• Is Computer Security Becoming a Hardware Problem?
    In December of 1967 the Silver Bridge collapsed into the Ohio River, killing 46 people. The cause was determined to be a single 2.5 millimeter defect in a single steel bar—some credit the Mothman for the disaster, but to most it was an avoidable engineering failure and a rebuttal to the design philosophy of substituting high-strength non-redundant building materials for lower-strength albeit layered and redundant materials. A partial failure is much better than a complete failure. [...] In 1996, Kocher co-authored the SSL v3.0 protocol, which would become the basis for the TLS standard. TLS is the difference between HTTP and HTTPS and is responsible for much of the security that allows for the modern internet. He argues that, barring some abrupt and unexpected advance in quantum computing or something yet unforeseen, TLS will continue to safeguard the web and do a very good job of it. What he's worried about is hardware: untested linkages in digital bridges.
  • Your Smart Robot Is Coming in Five Years, But It Might Get Hacked and Kill You
    A new report commissioned by the Department of Homeland Security forecasts that autonomous artificially intelligent robots are just five to 10 years away from hitting the mainstream—but there’s a catch. The new breed of smart robots will be eminently hackable. To the point that they might be re-programmed to kill you. The study, published in April, attempted to assess which emerging technology trends are most likely to go mainstream, while simultaneously posing serious “cybersecurity” problems. The good news is that the near future is going to see some rapid, revolutionary changes that could dramatically enhance our lives. The bad news is that the technologies pitched to “become successful and transformative” in the next decade or so are extremely vulnerable to all sorts of back-door, front-door, and side-door compromises.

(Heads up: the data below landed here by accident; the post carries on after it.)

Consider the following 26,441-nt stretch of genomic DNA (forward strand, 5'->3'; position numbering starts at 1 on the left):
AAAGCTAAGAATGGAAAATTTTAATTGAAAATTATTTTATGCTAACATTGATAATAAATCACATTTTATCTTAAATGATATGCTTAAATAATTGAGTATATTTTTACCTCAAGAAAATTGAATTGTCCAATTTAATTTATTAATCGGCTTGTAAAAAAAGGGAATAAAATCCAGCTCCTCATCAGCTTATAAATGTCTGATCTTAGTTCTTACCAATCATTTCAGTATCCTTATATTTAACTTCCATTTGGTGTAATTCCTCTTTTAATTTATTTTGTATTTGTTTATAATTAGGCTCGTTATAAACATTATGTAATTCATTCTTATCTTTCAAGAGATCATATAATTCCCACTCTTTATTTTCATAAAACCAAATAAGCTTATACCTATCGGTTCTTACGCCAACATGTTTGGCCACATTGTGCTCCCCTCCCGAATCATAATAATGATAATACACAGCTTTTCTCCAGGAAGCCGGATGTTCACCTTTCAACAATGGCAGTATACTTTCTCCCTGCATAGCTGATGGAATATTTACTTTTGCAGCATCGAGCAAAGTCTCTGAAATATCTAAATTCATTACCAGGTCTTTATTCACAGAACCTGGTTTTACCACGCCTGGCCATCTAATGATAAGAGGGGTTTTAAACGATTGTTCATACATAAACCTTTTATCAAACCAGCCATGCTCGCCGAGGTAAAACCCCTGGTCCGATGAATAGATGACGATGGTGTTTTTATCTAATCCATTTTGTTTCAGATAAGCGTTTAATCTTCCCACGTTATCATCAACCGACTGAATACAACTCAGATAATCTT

• Trump, DNC, RNC Flunk Email Security Test
    At issue is a fairly technical proposed standard called DMARC. Short for “domain-based messaging authentication reporting and conformance,” DMARC tries to solve a problem that has plagued email since its inception: It’s surprisingly difficult for email providers and end users alike to tell whether a given email is real – i.e. that it really was sent by the person or organization identified in the “from:” portion of the missive.
  • NIST Prepares to Ban SMS-Based Two-Factor Authentication
    The US National Institute of Standards and Technology (NIST) has released the latest draft version of the Digital Authentication Guideline that contains language hinting at a future ban on SMS-based Two-Factor Authentication (2FA). The Digital Authentication Guideline (DAG) is a set of rules used by software makers to build secure services, and by governments and private agencies to assess the security of their services and software. NIST experts are constantly updating the guideline, in an effort to keep pace with the rapid change in the IT sector.